Walmart is launching its secondhand clothing business in partnership with ThredUp, the home of digital-first secondhand furniture and apparel. In making the partnership, Walmart is combining its service experience with ThredUp’s market position to develop new secondhand retail offerings in the US and develop new technologies in its home areas.
You may have heard a lot lately about how people are putting their unworn and unneeded clothes in the dryer to save on energy costs and buy secondhand from thrift stores. From furnishings to accessories, apparel and toys, secondhand clothing can be a great and easy way to get a good deal on clothing without having to buy new.
Walmart is paying attention, and soon it will be launching its own secondhand clothing business, called Ucarely, to help shoppers find and purchase great quality used clothing.
“As the secondhand clothing market becomes more crowded, our partnership with ThredUp provides us an opportunity to tap into the vast opportunity in this segment,” said Kent Harvey, CEO, Supply Chain. “As we did with the rest of our digital commerce business, we will leverage technology to offer shoppers an unparalleled shopping experience and ensure the secondhand market remains a big win for sellers, brands and consumers.”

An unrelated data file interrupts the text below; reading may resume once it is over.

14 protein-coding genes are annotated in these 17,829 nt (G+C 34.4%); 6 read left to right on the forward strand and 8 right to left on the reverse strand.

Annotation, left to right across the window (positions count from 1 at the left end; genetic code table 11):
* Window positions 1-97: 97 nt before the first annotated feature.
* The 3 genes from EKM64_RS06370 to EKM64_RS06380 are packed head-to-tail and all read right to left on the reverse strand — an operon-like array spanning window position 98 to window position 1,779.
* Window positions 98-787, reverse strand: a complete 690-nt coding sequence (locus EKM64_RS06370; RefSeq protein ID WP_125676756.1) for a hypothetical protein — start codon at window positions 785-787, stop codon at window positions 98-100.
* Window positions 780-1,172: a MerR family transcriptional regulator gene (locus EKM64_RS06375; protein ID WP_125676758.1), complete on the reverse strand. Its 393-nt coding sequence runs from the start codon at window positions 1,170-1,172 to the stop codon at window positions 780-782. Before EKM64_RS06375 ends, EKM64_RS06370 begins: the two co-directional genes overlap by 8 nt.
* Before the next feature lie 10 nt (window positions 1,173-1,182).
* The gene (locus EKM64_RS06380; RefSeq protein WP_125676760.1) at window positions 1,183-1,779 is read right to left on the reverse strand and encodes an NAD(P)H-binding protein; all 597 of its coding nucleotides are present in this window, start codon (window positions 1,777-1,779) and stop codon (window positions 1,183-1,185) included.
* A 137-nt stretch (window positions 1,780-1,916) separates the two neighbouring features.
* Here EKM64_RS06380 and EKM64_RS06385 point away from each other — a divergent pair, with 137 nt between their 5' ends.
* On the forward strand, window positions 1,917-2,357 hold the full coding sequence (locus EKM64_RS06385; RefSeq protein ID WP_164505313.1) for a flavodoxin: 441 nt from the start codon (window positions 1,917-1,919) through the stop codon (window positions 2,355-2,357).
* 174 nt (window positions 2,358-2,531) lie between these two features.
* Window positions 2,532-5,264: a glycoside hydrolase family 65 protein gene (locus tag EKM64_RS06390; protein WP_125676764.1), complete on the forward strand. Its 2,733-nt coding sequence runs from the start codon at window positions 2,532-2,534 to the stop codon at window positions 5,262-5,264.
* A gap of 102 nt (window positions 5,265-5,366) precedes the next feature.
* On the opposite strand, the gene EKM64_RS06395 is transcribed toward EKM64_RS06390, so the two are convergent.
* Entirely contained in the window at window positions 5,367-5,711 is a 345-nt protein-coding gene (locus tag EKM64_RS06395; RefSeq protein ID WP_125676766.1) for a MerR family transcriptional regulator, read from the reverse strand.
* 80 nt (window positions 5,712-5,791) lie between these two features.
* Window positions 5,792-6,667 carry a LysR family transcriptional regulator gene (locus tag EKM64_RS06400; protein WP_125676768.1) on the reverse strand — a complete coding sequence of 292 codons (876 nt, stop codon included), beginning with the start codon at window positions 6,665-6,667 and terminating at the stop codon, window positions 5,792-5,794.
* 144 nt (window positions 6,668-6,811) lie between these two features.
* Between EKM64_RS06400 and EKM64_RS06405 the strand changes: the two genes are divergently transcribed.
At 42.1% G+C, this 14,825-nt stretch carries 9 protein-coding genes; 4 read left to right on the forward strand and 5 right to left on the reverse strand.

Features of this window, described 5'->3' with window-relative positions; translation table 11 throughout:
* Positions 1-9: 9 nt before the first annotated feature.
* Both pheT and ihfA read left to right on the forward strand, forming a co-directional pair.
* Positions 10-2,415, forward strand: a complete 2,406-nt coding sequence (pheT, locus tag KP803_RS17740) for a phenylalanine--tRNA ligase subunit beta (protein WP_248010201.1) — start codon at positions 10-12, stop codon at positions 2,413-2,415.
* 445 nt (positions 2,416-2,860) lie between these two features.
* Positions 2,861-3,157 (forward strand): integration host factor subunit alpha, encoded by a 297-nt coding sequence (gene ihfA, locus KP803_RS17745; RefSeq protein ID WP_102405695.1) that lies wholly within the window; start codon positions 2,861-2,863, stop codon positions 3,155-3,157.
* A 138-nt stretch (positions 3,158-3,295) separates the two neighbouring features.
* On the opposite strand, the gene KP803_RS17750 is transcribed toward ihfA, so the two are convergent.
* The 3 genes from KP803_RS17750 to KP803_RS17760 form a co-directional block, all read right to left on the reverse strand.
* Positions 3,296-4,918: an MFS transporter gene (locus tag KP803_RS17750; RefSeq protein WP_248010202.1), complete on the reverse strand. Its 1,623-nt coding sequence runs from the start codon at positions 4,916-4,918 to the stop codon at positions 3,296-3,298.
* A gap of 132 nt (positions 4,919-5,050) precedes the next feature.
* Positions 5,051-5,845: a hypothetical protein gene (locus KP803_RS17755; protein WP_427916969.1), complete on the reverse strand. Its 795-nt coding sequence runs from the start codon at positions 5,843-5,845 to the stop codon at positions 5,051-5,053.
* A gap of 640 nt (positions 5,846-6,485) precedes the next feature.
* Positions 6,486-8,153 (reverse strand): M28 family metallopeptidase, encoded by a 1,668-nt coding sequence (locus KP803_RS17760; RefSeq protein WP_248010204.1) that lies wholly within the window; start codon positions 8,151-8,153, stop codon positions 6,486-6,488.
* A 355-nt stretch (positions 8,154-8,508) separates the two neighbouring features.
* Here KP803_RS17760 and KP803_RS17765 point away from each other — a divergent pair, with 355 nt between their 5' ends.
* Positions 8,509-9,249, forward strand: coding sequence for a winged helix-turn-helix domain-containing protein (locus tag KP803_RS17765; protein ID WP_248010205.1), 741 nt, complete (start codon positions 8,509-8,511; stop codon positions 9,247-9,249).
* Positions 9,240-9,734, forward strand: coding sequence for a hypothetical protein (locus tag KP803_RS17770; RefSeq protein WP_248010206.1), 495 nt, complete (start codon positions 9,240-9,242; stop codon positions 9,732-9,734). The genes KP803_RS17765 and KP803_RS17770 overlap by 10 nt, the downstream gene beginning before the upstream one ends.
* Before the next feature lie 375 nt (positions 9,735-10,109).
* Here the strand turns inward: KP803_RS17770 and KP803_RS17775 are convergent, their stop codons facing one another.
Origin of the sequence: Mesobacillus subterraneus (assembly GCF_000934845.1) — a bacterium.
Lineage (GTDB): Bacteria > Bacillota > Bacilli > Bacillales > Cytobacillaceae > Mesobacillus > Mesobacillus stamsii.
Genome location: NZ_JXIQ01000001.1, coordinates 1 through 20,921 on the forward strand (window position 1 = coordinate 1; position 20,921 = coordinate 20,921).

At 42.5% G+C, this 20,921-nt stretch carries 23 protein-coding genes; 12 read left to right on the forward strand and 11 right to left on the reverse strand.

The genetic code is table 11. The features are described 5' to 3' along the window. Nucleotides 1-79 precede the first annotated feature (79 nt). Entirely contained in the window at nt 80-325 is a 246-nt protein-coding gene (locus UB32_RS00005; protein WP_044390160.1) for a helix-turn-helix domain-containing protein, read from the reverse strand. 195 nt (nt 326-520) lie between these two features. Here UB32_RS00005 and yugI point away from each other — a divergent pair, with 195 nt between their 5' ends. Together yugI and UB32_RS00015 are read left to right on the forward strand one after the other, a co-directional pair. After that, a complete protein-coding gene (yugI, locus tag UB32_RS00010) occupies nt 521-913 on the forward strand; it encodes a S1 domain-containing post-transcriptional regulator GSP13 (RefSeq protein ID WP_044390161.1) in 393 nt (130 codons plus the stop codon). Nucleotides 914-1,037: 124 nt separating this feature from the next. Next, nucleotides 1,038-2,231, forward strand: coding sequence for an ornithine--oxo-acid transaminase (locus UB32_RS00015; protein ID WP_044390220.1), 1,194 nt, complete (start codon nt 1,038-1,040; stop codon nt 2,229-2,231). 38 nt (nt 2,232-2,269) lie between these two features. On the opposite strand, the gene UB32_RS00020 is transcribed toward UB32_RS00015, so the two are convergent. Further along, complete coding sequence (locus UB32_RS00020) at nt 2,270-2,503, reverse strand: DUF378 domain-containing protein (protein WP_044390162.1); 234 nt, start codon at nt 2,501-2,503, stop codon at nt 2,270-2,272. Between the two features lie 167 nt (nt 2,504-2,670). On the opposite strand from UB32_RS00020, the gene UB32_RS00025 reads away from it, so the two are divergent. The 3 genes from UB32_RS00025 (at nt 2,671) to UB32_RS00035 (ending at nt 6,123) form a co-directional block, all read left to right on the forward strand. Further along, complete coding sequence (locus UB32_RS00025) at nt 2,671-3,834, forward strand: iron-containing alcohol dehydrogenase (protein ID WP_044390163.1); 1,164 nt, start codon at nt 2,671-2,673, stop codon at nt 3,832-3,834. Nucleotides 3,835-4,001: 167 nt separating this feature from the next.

In pursuing this opportunity, Walmart has selected ThredUp to be the exclusive platform through which Walmart shoppers can discover Ucarely’s third-party and branded merchandise. With this partnership, consumers will find merchandise from top brands including Gap, Athleta, Under Armour, Old Navy, Nike, H&M, Banana Republic, Canadian Tire, Junk Food, Uniqlo, BCBGMAXAZRIA, AG and Levi’s and more.
Walmart’s purchase and growth of used apparel continues to skyrocket. This April, Wal-Mart reported its $2.81 billion in annual apparel sales. Last year, Walmart began selling new appliances through third-party retailers at reduced prices and increased its Home Basket and electronics sales through partnerships with higher-end brands.
“Our partnership with Walmart allows us to offer more used merchandise at higher quality, on our own website and in retail in key markets,” said Henry Scott, CEO, ThredUp. “Through working with them and expanding the scale of our brand in both their retail and e-commerce presence, we will continue to provide more sustainable and convenient options for people to find high-quality and high-value merchandise that has previously been experiencing a market void.”
Walmart and ThredUp are beginning pilot programs to expand their Ucarely digital commerce program in the Washington D.C. and San Francisco metro areas. As the launch of this program progresses, Walmart and ThredUp will look to extend their relationship and maximize opportunities for both businesses and consumers.